‘Roadkill’: episode one
You’d think that everyone was fed up with politics by now, but the BBC has brought us a new political drama as Sunday night entertainment. Roadkill’s opening episode is mixed affair, shining whether Hugh Laurie or Helen McCrory is onscreen, but otherwise drowning in a script that often doesn’t work.
Peter Laurence (Hugh Laurie), the charismatic Transport Minister, has just won a libel case against a newspaper alleging he used and abused his office for financial gain. Fans of the so-called ‘man of the people’ are thrilled, and the prime minister Dawn Ellison (Helen McCrory) suggests he may be rewarded for this victory with a promotion to a great office of state in an upcoming cabinet reshuffle. But as his star is on the rise, his past threatens to make a reappearance. Ellison and her aide Julia (Olivia Vinall) are looking into his history, his driver Sydney (Emma Cunniffe) may have an axe to grind, and disgraced journalist Charmian Pepper (Sarah Greene) is determined to prove her story of financial misconduct is true.
Roadkill’s opening episode is mixed affair, shining whether Hugh Laurie or Helen McCrory is onscreen, but otherwise drowning in a script that often doesn’t work
Much of the marketing for this show centres around Hugh Laurie, and rightly so – he’s brilliant in the lead. He captures perfectly that sense of a polished and charismatic politician who would be loved by the press and the electorate, but there’s also that undercurrent of darkness – it’s not exactly clear what secrets Laurence has, but it’s clear they aren’t good. It’s a hard line to balance between likeable and awful, and Laurie manages both. In an interview with writer David Hare, we were told that Laurence isn’t based on any real figures, but it’s hard not to see a fusion of Nigel Farage and Boris Johnson in Laurie’s exceptional performance.
The other key figure is McCrory as a steely Prime Minister, who never misses a beat and always exudes power. Both she and Laurie bounce off each other, and they share two great scenes together. In the second, Ellison goes back on her word and promotes Laurence to the Ministry of Justice – watch the subtle relish on McCrory’s face as she builds on to the gut punch, and the betrayal on Laurie’s, and tell me these two aren’t brilliant.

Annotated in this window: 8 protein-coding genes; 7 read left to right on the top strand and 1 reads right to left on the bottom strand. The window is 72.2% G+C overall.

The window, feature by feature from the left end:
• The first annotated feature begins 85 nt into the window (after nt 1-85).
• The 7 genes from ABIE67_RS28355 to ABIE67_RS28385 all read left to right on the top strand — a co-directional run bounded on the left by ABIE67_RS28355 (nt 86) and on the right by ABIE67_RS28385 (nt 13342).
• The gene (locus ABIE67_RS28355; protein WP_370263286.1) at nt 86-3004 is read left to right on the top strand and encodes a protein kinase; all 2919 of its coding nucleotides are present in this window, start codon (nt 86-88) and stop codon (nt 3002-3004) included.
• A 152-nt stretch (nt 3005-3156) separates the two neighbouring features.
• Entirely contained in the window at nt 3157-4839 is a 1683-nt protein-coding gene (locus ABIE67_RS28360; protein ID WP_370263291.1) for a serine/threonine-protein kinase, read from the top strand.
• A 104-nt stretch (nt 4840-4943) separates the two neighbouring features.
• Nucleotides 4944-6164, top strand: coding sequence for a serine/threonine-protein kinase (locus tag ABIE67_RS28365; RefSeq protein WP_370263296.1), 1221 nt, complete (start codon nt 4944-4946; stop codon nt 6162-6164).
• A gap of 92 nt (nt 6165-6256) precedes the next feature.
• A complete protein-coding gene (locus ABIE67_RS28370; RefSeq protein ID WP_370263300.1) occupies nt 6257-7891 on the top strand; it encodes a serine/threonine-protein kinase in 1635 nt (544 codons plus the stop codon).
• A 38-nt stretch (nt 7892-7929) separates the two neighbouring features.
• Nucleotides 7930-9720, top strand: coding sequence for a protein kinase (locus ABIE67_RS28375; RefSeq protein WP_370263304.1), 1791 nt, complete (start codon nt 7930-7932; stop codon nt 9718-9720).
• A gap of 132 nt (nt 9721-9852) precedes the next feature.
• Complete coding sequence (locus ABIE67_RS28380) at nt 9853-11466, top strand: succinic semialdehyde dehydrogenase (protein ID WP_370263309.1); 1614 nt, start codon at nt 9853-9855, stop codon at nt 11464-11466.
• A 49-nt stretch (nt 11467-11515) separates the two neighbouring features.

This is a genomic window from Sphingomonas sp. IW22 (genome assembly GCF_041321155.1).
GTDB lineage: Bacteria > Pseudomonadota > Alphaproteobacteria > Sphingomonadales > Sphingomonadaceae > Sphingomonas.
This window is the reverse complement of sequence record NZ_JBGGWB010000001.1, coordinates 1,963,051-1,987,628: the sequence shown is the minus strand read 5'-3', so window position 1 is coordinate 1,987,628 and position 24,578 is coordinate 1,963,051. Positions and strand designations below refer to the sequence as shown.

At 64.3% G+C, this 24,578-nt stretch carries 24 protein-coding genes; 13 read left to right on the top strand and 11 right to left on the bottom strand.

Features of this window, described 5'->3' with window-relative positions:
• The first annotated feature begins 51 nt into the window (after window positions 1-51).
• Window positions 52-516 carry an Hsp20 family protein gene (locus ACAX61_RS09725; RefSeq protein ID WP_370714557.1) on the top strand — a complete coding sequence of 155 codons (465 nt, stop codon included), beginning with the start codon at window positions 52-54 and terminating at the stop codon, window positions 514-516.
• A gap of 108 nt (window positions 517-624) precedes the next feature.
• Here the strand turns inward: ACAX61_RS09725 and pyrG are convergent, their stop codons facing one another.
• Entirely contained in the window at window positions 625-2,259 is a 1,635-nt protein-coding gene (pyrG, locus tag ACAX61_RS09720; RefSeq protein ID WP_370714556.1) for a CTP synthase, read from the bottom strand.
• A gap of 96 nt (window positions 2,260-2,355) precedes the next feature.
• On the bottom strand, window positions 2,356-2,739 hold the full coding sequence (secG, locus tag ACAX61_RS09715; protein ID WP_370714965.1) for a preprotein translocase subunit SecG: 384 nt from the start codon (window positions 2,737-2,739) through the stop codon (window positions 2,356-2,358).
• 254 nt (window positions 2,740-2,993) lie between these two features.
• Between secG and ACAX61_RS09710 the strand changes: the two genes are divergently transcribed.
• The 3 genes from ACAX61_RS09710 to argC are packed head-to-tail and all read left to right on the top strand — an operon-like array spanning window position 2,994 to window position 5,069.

Unfortunately, despite a load of talented actors, these scenes are few and far between – much of Roadkill drags along slowly, with sketchy characters whose purpose in the show never felt over right, and is glossed over with quirky music. In one case, Laurence’s barrister Rochelle (Pippa Bennett-Warner) is somehow enticed into investigating her own client after the court victory, and the lack of justification makes this jar. Ellison’s decision to betray Laurence seems to have been inspired by Julia largely for a laugh, and there’s a love-child set-up in a prison that realistically wouldn’t be the career destroyer it’s framed as. These will likely be developed in later episodes but, for now, these characters are gap-fillers until Laurie reappears.
Putting Laurie and McCrory’s brilliant performances aside, there’s not a lot here to draw you in at the moment, but I don’t particularly dislike it either
In many cases, the writing wasn’t overly sharp, leading to some poor character decisions and some moments that stretched belief a little too far. Although I liked Sarah Greene’s acting, her character was baffling – she’s a journalist so frustratingly naïve, she finds it hard to believe she’s being sacked after changing her story in court and costing her paper £1.5 million in damages. We’re supposed to find it a shocking development, but it felt to me like an eminent, reasonable one. She moves from this into a very clumsily written one-night stand, which feels like an awkward and unnecessarily coincidental attempt to help propel her narrative.
Roadkill feels as though it has a lot of potential to be realised, but episode one simply doesn’t. Putting Laurie and McCrory’s brilliant performances aside, there’s not a lot here to draw you in at the moment, but I don’t particularly dislike it either. Now the groundwork has been laid, I’m intrigued to see where Roadkill goes next and, if it gives its strong supporting cast some believable things to do, it could be a very solid show yet.